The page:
A type II restriction enzyme will scan a DNA molecule, stopping only when it recognizes a specific sequence of nucleotides. A given restriction enzyme cuts all DNA in exactly the same fashion, regardless of whether the source is a bacterium, a plant or an animal.


EXPECTED OUTCOME

In this laboratory exercise, restriction enzymes will recognize a four-, six-, and eight-nucleotide sequence. Assuming that the four component nucleotides (A,C,T,G) are distributed randomly within a DNA molecule, then any four nucleotides will occur, on average, every 256 nucleotides, a six-nucleotide recognition site will occur every 4096 nucleotides, and an eight-nucleotide recognition site will occur every 65,536 nucleotides.

The following restrictive endonucleases will be used to cut Thymus DNA. The results will then be compared by viewing the DNA fragments on Agragose Gel Electrophoresis which will show how RNA and protein molecules are separated by molecular weight.

TARGET AGE:

High School Biology/all levels

CLASS TIME REQUIRED:

5 class periods

ORGANIZATION:

Groups of 4 to later break into 2 groups of 2.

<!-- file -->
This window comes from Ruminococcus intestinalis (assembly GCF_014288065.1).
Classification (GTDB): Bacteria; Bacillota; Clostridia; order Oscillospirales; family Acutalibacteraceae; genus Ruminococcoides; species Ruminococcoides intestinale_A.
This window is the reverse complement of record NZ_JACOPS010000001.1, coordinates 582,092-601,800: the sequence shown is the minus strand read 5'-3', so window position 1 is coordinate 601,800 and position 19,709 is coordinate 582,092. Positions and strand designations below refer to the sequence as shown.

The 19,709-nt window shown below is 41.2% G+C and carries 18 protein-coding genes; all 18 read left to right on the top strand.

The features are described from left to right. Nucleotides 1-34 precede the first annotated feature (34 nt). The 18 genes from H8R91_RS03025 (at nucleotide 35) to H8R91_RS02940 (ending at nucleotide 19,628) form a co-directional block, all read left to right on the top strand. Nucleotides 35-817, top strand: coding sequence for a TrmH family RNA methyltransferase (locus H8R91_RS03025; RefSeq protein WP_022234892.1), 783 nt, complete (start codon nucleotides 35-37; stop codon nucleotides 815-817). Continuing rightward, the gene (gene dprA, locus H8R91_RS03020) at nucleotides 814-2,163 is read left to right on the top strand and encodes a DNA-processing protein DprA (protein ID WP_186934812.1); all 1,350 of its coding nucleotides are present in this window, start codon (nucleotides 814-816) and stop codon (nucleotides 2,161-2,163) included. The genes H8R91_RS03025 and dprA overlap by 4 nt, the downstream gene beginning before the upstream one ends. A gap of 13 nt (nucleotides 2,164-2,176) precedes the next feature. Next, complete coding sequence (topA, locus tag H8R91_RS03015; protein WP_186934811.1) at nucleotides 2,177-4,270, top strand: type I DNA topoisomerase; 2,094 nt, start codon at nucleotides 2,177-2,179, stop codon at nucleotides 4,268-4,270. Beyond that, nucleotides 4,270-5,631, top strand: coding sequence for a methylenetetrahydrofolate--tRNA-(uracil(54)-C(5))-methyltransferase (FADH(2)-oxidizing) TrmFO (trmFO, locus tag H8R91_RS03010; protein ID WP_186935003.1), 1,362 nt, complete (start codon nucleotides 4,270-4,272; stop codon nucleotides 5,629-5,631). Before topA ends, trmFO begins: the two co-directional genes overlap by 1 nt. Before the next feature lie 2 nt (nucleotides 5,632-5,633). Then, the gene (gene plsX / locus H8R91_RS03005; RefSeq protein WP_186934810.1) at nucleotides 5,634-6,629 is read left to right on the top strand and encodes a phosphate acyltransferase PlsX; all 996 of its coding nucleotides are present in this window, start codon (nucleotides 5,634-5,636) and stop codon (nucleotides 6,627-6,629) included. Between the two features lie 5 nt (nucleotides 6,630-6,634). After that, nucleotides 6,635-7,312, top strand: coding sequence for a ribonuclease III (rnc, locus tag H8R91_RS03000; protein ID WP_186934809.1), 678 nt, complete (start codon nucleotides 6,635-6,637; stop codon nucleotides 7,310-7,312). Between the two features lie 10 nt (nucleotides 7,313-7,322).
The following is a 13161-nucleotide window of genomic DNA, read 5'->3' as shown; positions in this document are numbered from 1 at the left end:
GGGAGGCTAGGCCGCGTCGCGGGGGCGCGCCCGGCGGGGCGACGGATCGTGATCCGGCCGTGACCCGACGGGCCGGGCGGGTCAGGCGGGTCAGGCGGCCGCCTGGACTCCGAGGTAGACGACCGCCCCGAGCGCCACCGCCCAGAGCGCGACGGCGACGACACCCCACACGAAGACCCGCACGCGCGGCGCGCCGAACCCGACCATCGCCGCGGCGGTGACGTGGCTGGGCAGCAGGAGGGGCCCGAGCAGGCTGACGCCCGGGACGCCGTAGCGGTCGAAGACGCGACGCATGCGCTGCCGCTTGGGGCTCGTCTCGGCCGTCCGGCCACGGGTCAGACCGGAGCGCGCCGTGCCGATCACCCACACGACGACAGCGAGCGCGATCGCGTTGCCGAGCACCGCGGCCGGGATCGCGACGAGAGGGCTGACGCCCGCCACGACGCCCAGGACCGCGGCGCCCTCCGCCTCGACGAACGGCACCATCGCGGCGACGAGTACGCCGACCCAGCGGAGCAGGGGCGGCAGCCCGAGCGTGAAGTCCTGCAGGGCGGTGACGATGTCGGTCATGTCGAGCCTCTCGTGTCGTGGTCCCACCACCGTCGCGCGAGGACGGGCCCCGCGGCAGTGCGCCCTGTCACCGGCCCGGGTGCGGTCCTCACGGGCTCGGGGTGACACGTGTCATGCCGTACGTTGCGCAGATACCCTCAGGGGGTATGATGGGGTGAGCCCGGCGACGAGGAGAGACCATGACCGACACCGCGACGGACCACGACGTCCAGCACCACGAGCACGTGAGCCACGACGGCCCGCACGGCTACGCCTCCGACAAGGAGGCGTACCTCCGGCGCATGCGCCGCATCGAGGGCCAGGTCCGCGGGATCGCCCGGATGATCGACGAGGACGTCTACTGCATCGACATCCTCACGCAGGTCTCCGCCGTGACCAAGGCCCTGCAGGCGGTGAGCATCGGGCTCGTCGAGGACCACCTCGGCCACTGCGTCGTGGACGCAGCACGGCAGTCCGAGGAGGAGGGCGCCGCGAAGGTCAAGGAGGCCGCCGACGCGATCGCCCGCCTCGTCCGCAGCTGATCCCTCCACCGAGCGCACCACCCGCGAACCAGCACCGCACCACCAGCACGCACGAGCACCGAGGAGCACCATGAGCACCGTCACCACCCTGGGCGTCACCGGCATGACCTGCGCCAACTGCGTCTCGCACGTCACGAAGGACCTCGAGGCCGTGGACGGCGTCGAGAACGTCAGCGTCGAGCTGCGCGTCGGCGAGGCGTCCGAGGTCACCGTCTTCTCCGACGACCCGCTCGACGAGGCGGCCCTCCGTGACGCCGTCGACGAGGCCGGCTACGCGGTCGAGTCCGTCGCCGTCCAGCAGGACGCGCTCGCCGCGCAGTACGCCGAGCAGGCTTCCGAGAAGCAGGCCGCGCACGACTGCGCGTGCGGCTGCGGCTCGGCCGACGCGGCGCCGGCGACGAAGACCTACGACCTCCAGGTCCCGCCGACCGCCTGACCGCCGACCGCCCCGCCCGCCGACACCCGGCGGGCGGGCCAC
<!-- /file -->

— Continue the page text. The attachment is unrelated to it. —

MATERIALS USED:

  • centrifuge tubes
  • centrifuge
  • gel box
  • blender
  • pipettes
  • pH meter
  • staining boxes
  • test tubes
  • methylene blue
  • 1/2 pound calf thymus (commonly called "sweetbread" and is found at your local grocers or butchers)
  • SOLUTIONS:

    THYMUS DNA EXTRACTION - PREP BUFFER

  • 57 g table sugar
  • 3.1 g Epsom salts
  • distilled H20/500 ml.
  • pH 7.5 adjusted with1 N HCl/NaOH (add one drop at a time)
  • 6g Buffered aspirin (about 1 tablet)
  • SDS

  • liquid detergent and tap water to make 20% solution.(This is used to break down the cell membranes by emulsifying the lipids disrupting the polar interactions holding the cell together. SDS also deprotenizes the DNA by removing histones.)
  • NaCl

  • 9.2 g table salt
  • distilled water to make 250 ml

    95% Ethanol - ice cold(put in freezer night before in plastic bottle)

  • optional: EDTA (.72g EDTA, 250 ML H20, PH/7.5
  • RESTRICTION ENZYME DIGESTION:

  • Extracted DNA in volumes of 10ul and 20ul
  • 10x buffer (16ul NEB Buffer/8ul NEB 2 buffer)
  • 7ul of EcoRI, HaeIII, NotI enzymes
  • 35ul distilled water
  • Gel electrophoresis
  • 250ml Methylene Blue stain
  • 18ul loading dye
  • Distilled water

  • PROCEDURE: EXTRACTING DNA FROM THYMUS:

    DAY 1

    1. ISOLATE NUCLEI

      a. Mix 200 ml of prep buffer with 10 ml thymus. Puree in blender.

      b. Strain to remove large chunks of tissue - save liquid. This can be done by placing a piece of cheese cloth over a beaker and pouring solution through.

      c. Centrifuge 4 ml. of strained liquid to make a pellet of nuclei.